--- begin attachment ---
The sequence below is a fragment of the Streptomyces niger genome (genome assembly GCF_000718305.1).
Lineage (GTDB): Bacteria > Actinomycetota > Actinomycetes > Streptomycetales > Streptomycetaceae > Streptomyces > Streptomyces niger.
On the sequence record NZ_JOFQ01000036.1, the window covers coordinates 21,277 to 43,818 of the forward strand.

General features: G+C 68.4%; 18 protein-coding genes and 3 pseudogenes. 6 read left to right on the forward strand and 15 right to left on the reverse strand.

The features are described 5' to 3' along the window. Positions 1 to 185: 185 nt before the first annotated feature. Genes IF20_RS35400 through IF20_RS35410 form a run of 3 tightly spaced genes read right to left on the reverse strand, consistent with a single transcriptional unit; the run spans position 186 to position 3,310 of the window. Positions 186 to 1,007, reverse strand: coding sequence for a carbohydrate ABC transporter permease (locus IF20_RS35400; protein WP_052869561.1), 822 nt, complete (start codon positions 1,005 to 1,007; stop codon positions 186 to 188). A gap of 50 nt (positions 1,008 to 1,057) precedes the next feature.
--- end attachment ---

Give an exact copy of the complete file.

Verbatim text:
The sequence below is a fragment of the Streptomyces niger genome (genome assembly GCF_000718305.1).
Lineage (GTDB): Bacteria > Actinomycetota > Actinomycetes > Streptomycetales > Streptomycetaceae > Streptomyces > Streptomyces niger.
On the sequence record NZ_JOFQ01000036.1, the window covers coordinates 21,277 to 43,818 of the forward strand.

General features: G+C 68.4%; 18 protein-coding genes and 3 pseudogenes. 6 read left to right on the forward strand and 15 right to left on the reverse strand.

The features are described 5' to 3' along the window. Positions 1 to 185: 185 nt before the first annotated feature. Genes IF20_RS35400 through IF20_RS35410 form a run of 3 tightly spaced genes read right to left on the reverse strand, consistent with a single transcriptional unit; the run spans position 186 to position 3,310 of the window. Positions 186 to 1,007, reverse strand: coding sequence for a carbohydrate ABC transporter permease (locus IF20_RS35400; protein WP_052869561.1), 822 nt, complete (start codon positions 1,005 to 1,007; stop codon positions 186 to 188). A gap of 50 nt (positions 1,008 to 1,057) precedes the next feature.